"I must say that I was very influenced by Lee Morgan's recording of 'The Sidewinder.' Lee was very influential to me growing up."
When Lee Morgan first burst onto the New York jazz scene in the mid-1950s, I was struck by the particularly clear relationship between the young trumpeter's musical style and his style off the stand. Like his playing, Lee was brisk, witty and strutting with confidence. Underneath the often mocking way of talking there was also, however, a very clear awareness on his part of the distance he still had to go. He listened hard to everything going on around him, and he was quite lucid in verbalizing his goals. Among those goals were greater clarity of line and depth of emotion.
"I always played a lot of notes," Lee told British writer Valerie Wilmer in 1961, "and now I'm getting space and those long lines. You want a change of sound, like trying to play little songs on a song, and that kind of thing. Miles Davis is a beautiful example of simplicity but that's not what I want. I want to play all over the horn and have a big beautiful sound."
In the early 1960's, Lee was developing along those lines, and it was intriguing to hear him gradually discipline his formidable technical command toward more diversified expressive ends. Then Lee went through a period of relative inactivity on the jazz scene until he reappeared once more in New York in the summer of 1963. In February of 1964, Lee went back on the road with Art Blakey's Jazz Messengers with whom he had been previously.
Listening to the renascent Lee Morgan in these perfomances recalls a statement Lee made a few years ago when somebody congratulated him on his style. "I don't think I have a completely original style," he said candidly at the time, "though I do have an identity. An identity is when someone who knows jazz can say, 'that's Lee Morgan playing,' but my basic style is composed of a strong Fats Navarro/Clifford Brown influence, and Miles and Dizzy, and then again a Bud and Bird thing. I think a definite style comes with living and experience and travelling until you play what you are, you play yourself on the horn."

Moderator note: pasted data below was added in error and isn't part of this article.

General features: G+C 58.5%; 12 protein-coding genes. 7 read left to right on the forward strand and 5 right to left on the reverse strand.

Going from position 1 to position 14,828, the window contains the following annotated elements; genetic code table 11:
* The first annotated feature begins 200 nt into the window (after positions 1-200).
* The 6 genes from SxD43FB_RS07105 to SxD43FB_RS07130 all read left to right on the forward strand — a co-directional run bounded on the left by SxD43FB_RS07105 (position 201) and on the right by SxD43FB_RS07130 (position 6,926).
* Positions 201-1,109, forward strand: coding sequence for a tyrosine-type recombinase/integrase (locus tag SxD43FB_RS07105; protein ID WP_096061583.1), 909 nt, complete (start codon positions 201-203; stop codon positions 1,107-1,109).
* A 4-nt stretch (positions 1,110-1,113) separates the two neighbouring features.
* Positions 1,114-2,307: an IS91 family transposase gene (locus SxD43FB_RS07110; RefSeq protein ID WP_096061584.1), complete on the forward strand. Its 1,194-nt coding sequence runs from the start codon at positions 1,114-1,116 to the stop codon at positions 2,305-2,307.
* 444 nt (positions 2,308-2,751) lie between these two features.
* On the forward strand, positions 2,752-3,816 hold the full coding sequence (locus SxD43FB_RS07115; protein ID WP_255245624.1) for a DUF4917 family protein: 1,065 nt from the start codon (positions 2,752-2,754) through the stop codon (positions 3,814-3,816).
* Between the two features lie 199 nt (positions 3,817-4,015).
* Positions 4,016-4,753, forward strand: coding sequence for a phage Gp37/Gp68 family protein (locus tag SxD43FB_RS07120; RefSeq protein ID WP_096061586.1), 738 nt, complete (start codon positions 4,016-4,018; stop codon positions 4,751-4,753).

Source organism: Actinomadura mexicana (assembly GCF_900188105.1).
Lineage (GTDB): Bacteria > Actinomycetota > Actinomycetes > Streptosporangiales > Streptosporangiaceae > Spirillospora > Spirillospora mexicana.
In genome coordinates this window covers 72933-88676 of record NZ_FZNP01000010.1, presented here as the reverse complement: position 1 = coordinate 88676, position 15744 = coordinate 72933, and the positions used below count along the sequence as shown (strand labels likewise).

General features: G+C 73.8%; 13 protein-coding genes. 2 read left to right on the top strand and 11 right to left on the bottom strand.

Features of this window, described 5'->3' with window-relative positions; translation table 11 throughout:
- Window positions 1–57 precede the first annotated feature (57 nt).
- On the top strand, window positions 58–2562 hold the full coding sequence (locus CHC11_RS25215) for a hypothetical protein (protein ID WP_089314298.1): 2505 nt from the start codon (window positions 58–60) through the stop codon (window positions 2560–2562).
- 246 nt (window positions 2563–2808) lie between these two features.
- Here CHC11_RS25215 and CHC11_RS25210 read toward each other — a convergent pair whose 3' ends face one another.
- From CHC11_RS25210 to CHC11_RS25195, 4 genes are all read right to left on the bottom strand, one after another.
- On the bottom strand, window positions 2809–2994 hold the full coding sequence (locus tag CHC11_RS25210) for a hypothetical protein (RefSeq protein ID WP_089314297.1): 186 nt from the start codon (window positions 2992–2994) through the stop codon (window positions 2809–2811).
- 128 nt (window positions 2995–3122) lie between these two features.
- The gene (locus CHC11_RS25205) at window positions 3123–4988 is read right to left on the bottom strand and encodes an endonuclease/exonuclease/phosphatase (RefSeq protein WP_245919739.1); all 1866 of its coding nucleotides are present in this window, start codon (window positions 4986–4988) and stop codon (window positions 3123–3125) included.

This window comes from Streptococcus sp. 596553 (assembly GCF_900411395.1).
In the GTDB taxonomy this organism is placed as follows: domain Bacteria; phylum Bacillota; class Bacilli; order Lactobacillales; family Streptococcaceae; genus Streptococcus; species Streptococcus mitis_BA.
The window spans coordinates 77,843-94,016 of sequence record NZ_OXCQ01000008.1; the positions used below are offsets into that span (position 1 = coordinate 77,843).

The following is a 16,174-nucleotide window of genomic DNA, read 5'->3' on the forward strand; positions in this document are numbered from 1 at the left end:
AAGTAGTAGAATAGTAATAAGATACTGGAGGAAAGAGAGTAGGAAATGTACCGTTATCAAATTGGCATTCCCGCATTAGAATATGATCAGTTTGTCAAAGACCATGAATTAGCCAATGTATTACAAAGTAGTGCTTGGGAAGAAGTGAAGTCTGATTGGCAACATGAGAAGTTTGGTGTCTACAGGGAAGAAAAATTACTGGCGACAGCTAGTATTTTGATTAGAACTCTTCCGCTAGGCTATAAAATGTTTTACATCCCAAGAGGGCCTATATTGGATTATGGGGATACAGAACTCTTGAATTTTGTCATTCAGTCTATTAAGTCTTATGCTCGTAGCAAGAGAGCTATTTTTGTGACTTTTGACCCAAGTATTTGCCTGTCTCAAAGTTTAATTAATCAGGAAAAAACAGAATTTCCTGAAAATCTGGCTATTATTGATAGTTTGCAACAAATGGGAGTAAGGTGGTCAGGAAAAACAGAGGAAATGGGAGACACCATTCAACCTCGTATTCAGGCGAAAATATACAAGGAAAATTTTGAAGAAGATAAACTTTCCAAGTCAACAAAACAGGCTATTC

The Lee Morgan identity remains strong, and on the basis of his work here, the Lee Morgan style is indeed becoming definite. One of the elements in Lee's playing which has always been particularly engaging is the sense he projects of the sheer fun of improvising, the pleasure of making an instrument and extension of yourself. And now that he is able to feel and say more emotionally with a technique that is already so secure, his thrust of delight at being able to thoroughly command his horn is all the more heightened.
At the beginning of his career, Lee Morgan was impressive in terms of the carefree ebullience of his spirit and his often dazzling technique. To this listener, the current Lee Morgan is more impressive because in the past eight years, Lee has considerably expanded his knowledge about himself; and consequently, his music encompasses a broader and, I feel, a deeper range of emotion. The ebullience often reasserts itself, but it has been tempered with an awareness of the shadows as well as the kicks of being part of this complexly demanding era. The technique is more fluid than it ever was, but it is no longer indulged in for its own careening sake. My point is that the Lee Morgan identity has become a great deal clearer to him and at the same time, the need to fully communicate that identity through his music is enabling him to forge an increasing unmistakably and resourceful style.
--IRA GITLER, from the liner notes,
Search For The New Land, Blue Note.
A selected discography of Lee Morgan albums.
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